[Viewpoint] Another gloomy month of AugustThe foreign policy of the Joseon Dynasty was based on a principle of serving the great and powerful and maintaining amicable relations with neighbors. Joseon offered tributes to China and pursued an appeasement policy with Japan and the Jurchens.
Was Joseon servile and shameless? Sometimes Joseon yielded to more powerful neighbors, but other times, it risked the fate of the kingdom and fought back. Joseon always chose the most effective and feasible survival tactic, considering its strength and international politics at the time. The Xiongnu, the Xianbei and the Khitans had swept through Central Asia and mainland China with their military might, but the countries of these tribes are nowhere to be found today.
It is easier to stand tall and die; living through painful days indeed requires true wisdom and courage. As a small peninsula situated between major powers of the continent and the ocean, Korea has maintained a creative culture, an original language and an inventive writing system, defending its territory and developing with miraculous vitality unprecedented in the history of humanity.
Korea’s ancestors might never have learned the theories of international politics, but they saw through the solemn reality that the existence of a nation was determined by power dynamics, not ideologies and principles. Before we had the grand dream of being the “balancer of East Asia” recently, our ancestors had the same wisdom for generations. Those who frequently advocate “self-reliance” and “independence” today would never understand this insight.
In pursuing a new form of state capitalism under the banner of socialism, China has become a G-2 power. China appears bent on repeating the path of old colonial empires by occupying territories of other ethnic groups such as the Mongols, the Tibetans and the Uyghur by force and suppressing their independence movements. It is disturbing enough to deal with Japan’s greedy ambition over the Dokdo islets. But now China eyes Ieo Island, the southernmost island of the Korean Peninsula.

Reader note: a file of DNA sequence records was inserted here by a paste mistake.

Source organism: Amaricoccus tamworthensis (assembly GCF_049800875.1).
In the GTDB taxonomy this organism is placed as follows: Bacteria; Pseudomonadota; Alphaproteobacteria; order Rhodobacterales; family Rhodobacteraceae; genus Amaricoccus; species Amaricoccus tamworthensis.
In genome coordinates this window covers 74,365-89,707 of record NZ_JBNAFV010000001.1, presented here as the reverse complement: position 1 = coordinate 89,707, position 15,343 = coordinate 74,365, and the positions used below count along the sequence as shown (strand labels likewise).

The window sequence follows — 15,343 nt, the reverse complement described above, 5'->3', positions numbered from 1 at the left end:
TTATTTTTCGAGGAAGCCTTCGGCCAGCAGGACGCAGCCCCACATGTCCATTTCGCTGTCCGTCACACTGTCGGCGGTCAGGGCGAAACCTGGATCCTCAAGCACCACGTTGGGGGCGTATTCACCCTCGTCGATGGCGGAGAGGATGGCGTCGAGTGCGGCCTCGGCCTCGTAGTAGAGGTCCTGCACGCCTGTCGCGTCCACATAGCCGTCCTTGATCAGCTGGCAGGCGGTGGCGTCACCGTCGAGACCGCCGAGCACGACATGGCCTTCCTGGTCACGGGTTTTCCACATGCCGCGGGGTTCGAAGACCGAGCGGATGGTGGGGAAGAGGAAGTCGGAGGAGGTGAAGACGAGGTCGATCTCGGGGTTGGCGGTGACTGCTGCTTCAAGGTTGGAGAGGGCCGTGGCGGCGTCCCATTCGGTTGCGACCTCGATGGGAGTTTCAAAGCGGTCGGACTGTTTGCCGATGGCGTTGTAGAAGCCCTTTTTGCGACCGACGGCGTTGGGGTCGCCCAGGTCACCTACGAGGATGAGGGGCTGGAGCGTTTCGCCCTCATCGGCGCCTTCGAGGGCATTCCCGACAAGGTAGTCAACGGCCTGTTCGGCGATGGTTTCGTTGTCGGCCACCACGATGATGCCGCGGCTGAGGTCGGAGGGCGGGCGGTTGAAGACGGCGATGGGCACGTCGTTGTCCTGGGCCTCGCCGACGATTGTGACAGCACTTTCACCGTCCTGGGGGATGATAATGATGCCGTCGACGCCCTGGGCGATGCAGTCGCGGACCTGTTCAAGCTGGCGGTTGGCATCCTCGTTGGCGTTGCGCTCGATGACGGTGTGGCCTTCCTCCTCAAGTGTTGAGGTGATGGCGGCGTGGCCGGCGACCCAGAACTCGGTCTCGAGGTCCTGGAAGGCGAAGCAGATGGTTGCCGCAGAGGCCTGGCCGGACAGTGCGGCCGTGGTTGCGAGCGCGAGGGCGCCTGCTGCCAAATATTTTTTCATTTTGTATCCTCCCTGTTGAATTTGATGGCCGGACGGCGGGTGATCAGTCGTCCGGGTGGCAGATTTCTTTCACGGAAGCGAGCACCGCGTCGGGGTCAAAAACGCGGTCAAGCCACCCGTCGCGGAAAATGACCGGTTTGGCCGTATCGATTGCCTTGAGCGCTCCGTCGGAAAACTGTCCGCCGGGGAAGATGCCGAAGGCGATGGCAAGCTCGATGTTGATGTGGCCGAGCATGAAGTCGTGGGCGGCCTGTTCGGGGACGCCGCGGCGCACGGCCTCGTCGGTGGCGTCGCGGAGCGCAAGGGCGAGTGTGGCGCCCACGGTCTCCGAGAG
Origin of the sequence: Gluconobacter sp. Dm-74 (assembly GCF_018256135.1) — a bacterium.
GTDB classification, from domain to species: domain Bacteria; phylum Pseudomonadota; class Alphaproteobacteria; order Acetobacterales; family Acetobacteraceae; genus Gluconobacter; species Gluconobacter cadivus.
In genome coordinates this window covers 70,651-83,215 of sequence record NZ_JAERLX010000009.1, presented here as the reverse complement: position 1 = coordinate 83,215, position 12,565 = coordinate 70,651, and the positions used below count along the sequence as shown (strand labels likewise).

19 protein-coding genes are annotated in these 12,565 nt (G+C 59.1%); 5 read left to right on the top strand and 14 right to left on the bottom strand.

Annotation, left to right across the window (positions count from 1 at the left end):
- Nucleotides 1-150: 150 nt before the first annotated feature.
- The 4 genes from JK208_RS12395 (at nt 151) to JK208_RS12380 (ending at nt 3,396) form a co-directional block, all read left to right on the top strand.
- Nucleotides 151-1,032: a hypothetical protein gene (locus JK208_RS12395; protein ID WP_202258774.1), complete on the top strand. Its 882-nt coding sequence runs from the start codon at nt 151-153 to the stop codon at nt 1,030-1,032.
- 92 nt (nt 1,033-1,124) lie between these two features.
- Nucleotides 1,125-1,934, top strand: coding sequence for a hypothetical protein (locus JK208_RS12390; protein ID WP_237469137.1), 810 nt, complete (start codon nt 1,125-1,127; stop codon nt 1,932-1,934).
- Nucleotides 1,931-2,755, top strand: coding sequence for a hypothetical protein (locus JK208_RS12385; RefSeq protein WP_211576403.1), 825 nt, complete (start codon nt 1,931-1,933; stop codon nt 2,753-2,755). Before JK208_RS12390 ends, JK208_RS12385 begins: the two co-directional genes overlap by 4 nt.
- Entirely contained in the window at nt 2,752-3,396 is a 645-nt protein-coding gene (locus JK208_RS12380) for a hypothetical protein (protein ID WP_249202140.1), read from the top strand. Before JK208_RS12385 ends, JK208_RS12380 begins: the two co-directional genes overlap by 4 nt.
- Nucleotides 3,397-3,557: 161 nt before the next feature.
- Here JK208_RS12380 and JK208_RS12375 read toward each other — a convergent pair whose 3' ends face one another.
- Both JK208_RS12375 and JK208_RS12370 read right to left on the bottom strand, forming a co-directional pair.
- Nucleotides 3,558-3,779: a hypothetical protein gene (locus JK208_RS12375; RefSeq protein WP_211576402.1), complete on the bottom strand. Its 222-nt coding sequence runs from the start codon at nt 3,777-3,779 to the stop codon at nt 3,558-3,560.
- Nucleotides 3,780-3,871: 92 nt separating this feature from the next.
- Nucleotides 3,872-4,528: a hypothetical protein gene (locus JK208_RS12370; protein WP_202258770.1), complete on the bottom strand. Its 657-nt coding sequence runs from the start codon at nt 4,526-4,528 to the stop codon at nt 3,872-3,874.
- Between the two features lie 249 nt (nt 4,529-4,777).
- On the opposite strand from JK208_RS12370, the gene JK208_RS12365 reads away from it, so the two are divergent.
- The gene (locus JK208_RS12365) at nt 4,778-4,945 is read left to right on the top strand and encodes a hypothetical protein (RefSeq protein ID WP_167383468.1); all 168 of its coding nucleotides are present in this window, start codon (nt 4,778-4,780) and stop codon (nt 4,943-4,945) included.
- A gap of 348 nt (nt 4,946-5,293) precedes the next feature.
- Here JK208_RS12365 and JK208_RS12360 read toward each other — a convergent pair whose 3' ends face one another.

China, which had trampled on the fledgling Republic of Korea, has North Korea as a tributary state and is eager to absorb the history of Korea as a part of its borderland history through the Northeast Project pursued by the Chinese Academy of Social Studies. North Korea, a “self-reliant” descendent of the Goguryeo Dynasty, is unbecoming of its self-proclaimed legacy as it remains silent when China is trying to swallow the history of Goguryeo.
North Korea is not the only one trying not to upset China. The Dalai Lama, the leader of Tibet, travels all over the world to advocate on behalf of Tibet. However, he is yet to visit Korea because of the cowardice attitude of the Korean government.
Those who had overlooked North Korea’s Landing Craft Air Cushion (LCAC) base - only 30km (18.6 miles) from Baekryeong Island - are opposing the construction of a Jeju naval base, a vantage point for marine hegemony, as it may irritate China.
Those who made groundless accusations of mad cow disease about U.S. beef imports are not lighting up the candles to protest substandard Chinese food imports. Those who had fought to defend human rights don’t seem to be bothered by China’s inhumane response of repatriating North Korean defectors to be executed.
“Trust no future, however pleasant. Let the dead past bury its dead. Act, act in the living present!” advises Henry Wadsworth Longfellow. He hardly meant we should neglect the future and the lessons of history. Instead, we should never be blinded by the illusion of old ideology and deny the here and now. Moreover, he was reproaching those who admire the spectre of socialism and deny the identity and history of their own country.
When China was at the height of prosperity and power, our Korean ancestors sought to use the situation wisely, much less surrendering to China blindly. Even during the dark period under Imperial Japan, our ancestors fought for independence and had a dream to become more advanced than Japan.
August is the month of independence and the founding of the republic.
Aug. 15 should be the biggest celebration of the country, but it has been considered a day of two separate ceremonies due to ideological discord. We should not let Liberation Day be a gloomy festivity again.
Translation by the Korea JoongAng Daily staff.
*The writer is a partner at Hwang Mok Park, P.C. and former head of the Seoul Central Court.
by Lee Woo-keun